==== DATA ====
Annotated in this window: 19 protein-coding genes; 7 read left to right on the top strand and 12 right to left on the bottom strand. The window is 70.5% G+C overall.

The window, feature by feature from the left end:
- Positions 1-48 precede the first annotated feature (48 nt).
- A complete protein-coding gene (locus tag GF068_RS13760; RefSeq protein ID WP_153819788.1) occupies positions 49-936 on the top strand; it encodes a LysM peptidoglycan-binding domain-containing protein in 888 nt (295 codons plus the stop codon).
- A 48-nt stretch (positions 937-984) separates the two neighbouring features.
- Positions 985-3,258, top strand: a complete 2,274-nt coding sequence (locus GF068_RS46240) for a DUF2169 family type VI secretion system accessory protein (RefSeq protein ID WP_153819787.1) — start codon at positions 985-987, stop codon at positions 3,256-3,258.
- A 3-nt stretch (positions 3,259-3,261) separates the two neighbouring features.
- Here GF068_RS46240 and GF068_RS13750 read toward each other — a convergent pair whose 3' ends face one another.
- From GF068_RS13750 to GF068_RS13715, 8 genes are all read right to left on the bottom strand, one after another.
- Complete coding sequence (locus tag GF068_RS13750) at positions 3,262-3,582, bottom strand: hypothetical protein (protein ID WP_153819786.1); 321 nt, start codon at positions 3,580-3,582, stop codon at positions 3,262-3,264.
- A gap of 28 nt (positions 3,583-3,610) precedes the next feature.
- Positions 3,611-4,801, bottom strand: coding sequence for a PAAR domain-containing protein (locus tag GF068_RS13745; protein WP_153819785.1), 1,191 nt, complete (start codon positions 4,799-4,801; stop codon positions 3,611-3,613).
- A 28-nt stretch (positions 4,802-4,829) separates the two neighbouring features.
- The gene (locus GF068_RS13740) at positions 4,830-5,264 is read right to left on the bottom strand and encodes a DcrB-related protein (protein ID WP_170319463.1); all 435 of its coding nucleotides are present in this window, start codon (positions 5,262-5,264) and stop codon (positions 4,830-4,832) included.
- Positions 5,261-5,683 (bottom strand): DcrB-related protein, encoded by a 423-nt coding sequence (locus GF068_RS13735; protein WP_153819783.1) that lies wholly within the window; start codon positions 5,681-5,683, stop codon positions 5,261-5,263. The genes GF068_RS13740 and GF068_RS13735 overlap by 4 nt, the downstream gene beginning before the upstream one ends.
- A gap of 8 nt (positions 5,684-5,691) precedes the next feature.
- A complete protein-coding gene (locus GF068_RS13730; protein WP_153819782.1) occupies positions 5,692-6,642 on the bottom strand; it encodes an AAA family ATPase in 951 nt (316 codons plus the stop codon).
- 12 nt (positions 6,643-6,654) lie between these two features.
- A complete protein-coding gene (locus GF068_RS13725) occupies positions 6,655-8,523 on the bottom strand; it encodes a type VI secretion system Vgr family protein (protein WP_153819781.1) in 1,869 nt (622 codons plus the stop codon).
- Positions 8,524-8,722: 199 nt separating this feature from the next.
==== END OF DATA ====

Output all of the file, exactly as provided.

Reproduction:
Annotated in this window: 19 protein-coding genes; 7 read left to right on the top strand and 12 right to left on the bottom strand. The window is 70.5% G+C overall.

The window, feature by feature from the left end:
- Positions 1-48 precede the first annotated feature (48 nt).
- A complete protein-coding gene (locus tag GF068_RS13760; RefSeq protein ID WP_153819788.1) occupies positions 49-936 on the top strand; it encodes a LysM peptidoglycan-binding domain-containing protein in 888 nt (295 codons plus the stop codon).
- A 48-nt stretch (positions 937-984) separates the two neighbouring features.
- Positions 985-3,258, top strand: a complete 2,274-nt coding sequence (locus GF068_RS46240) for a DUF2169 family type VI secretion system accessory protein (RefSeq protein ID WP_153819787.1) — start codon at positions 985-987, stop codon at positions 3,256-3,258.
- A 3-nt stretch (positions 3,259-3,261) separates the two neighbouring features.
- Here GF068_RS46240 and GF068_RS13750 read toward each other — a convergent pair whose 3' ends face one another.
- From GF068_RS13750 to GF068_RS13715, 8 genes are all read right to left on the bottom strand, one after another.
- Complete coding sequence (locus tag GF068_RS13750) at positions 3,262-3,582, bottom strand: hypothetical protein (protein ID WP_153819786.1); 321 nt, start codon at positions 3,580-3,582, stop codon at positions 3,262-3,264.
- A gap of 28 nt (positions 3,583-3,610) precedes the next feature.
- Positions 3,611-4,801, bottom strand: coding sequence for a PAAR domain-containing protein (locus tag GF068_RS13745; protein WP_153819785.1), 1,191 nt, complete (start codon positions 4,799-4,801; stop codon positions 3,611-3,613).
- A 28-nt stretch (positions 4,802-4,829) separates the two neighbouring features.
- The gene (locus GF068_RS13740) at positions 4,830-5,264 is read right to left on the bottom strand and encodes a DcrB-related protein (protein ID WP_170319463.1); all 435 of its coding nucleotides are present in this window, start codon (positions 5,262-5,264) and stop codon (positions 4,830-4,832) included.
- Positions 5,261-5,683 (bottom strand): DcrB-related protein, encoded by a 423-nt coding sequence (locus GF068_RS13735; protein WP_153819783.1) that lies wholly within the window; start codon positions 5,681-5,683, stop codon positions 5,261-5,263. The genes GF068_RS13740 and GF068_RS13735 overlap by 4 nt, the downstream gene beginning before the upstream one ends.
- A gap of 8 nt (positions 5,684-5,691) precedes the next feature.
- A complete protein-coding gene (locus GF068_RS13730; protein WP_153819782.1) occupies positions 5,692-6,642 on the bottom strand; it encodes an AAA family ATPase in 951 nt (316 codons plus the stop codon).
- 12 nt (positions 6,643-6,654) lie between these two features.
- A complete protein-coding gene (locus GF068_RS13725) occupies positions 6,655-8,523 on the bottom strand; it encodes a type VI secretion system Vgr family protein (protein WP_153819781.1) in 1,869 nt (622 codons plus the stop codon).
- Positions 8,524-8,722: 199 nt separating this feature from the next.